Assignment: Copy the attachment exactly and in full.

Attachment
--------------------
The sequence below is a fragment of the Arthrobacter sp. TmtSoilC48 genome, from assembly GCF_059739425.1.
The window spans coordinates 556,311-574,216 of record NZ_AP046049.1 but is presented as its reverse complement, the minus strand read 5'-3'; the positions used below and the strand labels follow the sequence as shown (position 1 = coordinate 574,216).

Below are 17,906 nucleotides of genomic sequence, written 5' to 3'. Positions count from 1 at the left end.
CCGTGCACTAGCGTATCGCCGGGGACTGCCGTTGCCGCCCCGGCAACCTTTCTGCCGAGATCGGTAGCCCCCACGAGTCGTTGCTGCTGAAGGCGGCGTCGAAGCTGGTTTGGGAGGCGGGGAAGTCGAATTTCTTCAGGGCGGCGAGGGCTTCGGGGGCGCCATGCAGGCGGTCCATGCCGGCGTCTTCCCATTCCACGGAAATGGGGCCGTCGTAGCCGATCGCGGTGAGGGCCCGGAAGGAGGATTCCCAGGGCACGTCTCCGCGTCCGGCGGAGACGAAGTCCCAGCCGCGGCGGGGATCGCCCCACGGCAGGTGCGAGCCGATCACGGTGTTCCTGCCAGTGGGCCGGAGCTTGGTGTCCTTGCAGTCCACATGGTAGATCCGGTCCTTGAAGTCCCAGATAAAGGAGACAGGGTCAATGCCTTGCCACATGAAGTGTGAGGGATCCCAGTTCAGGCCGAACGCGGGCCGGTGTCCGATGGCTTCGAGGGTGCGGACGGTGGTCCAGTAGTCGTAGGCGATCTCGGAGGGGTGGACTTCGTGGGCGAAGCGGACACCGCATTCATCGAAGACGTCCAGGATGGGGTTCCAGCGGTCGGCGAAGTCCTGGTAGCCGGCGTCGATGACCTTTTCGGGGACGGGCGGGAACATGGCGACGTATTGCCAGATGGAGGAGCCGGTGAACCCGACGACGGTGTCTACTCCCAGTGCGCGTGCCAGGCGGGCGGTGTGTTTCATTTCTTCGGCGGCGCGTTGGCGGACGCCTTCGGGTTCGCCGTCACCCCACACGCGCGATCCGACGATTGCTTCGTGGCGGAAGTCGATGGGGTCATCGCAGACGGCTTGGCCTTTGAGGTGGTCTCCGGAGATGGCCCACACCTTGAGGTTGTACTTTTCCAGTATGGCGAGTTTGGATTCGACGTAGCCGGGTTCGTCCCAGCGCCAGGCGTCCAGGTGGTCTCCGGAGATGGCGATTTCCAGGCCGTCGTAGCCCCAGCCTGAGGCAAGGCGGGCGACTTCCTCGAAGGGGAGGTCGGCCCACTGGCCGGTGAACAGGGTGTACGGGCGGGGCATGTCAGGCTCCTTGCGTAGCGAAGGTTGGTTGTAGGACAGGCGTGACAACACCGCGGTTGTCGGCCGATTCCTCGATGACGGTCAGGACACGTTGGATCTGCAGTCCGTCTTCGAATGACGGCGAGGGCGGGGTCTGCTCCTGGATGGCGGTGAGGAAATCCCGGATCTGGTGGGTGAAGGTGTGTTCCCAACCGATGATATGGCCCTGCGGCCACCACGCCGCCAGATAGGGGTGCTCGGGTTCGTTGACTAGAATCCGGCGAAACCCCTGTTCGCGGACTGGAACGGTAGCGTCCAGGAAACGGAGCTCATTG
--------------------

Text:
The sequence below is a fragment of the Arthrobacter sp. TmtSoilC48 genome, from assembly GCF_059739425.1.
The window spans coordinates 556,311-574,216 of record NZ_AP046049.1 but is presented as its reverse complement, the minus strand read 5'-3'; the positions used below and the strand labels follow the sequence as shown (position 1 = coordinate 574,216).

Below are 17,906 nucleotides of genomic sequence, written 5' to 3'. Positions count from 1 at the left end.
CCGTGCACTAGCGTATCGCCGGGGACTGCCGTTGCCGCCCCGGCAACCTTTCTGCCGAGATCGGTAGCCCCCACGAGTCGTTGCTGCTGAAGGCGGCGTCGAAGCTGGTTTGGGAGGCGGGGAAGTCGAATTTCTTCAGGGCGGCGAGGGCTTCGGGGGCGCCATGCAGGCGGTCCATGCCGGCGTCTTCCCATTCCACGGAAATGGGGCCGTCGTAGCCGATCGCGGTGAGGGCCCGGAAGGAGGATTCCCAGGGCACGTCTCCGCGTCCGGCGGAGACGAAGTCCCAGCCGCGGCGGGGATCGCCCCACGGCAGGTGCGAGCCGATCACGGTGTTCCTGCCAGTGGGCCGGAGCTTGGTGTCCTTGCAGTCCACATGGTAGATCCGGTCCTTGAAGTCCCAGATAAAGGAGACAGGGTCAATGCCTTGCCACATGAAGTGTGAGGGATCCCAGTTCAGGCCGAACGCGGGCCGGTGTCCGATGGCTTCGAGGGTGCGGACGGTGGTCCAGTAGTCGTAGGCGATCTCGGAGGGGTGGACTTCGTGGGCGAAGCGGACACCGCATTCATCGAAGACGTCCAGGATGGGGTTCCAGCGGTCGGCGAAGTCCTGGTAGCCGGCGTCGATGACCTTTTCGGGGACGGGCGGGAACATGGCGACGTATTGCCAGATGGAGGAGCCGGTGAACCCGACGACGGTGTCTACTCCCAGTGCGCGTGCCAGGCGGGCGGTGTGTTTCATTTCTTCGGCGGCGCGTTGGCGGACGCCTTCGGGTTCGCCGTCACCCCACACGCGCGATCCGACGATTGCTTCGTGGCGGAAGTCGATGGGGTCATCGCAGACGGCTTGGCCTTTGAGGTGGTCTCCGGAGATGGCCCACACCTTGAGGTTGTACTTTTCCAGTATGGCGAGTTTGGATTCGACGTAGCCGGGTTCGTCCCAGCGCCAGGCGTCCAGGTGGTCTCCGGAGATGGCGATTTCCAGGCCGTCGTAGCCCCAGCCTGAGGCAAGGCGGGCGACTTCCTCGAAGGGGAGGTCGGCCCACTGGCCGGTGAACAGGGTGTACGGGCGGGGCATGTCAGGCTCCTTGCGTAGCGAAGGTTGGTTGTAGGACAGGCGTGACAACACCGCGGTTGTCGGCCGATTCCTCGATGACGGTCAGGACACGTTGGATCTGCAGTCCGTCTTCGAATGACGGCGAGGGCGGGGTCTGCTCCTGGATGGCGGTGAGGAAATCCCGGATCTGGTGGGTGAAGGTGTGTTCCCAACCGATGATATGGCCCTGCGGCCACCACGCCGCCAGATAGGGGTGCTCGGGTTCGTTGACTAGAATCCGGCGAAACCCCTGTTCGCGGACTGGAACGGTAGCGTCCAGGAAACGGAGCTCATTG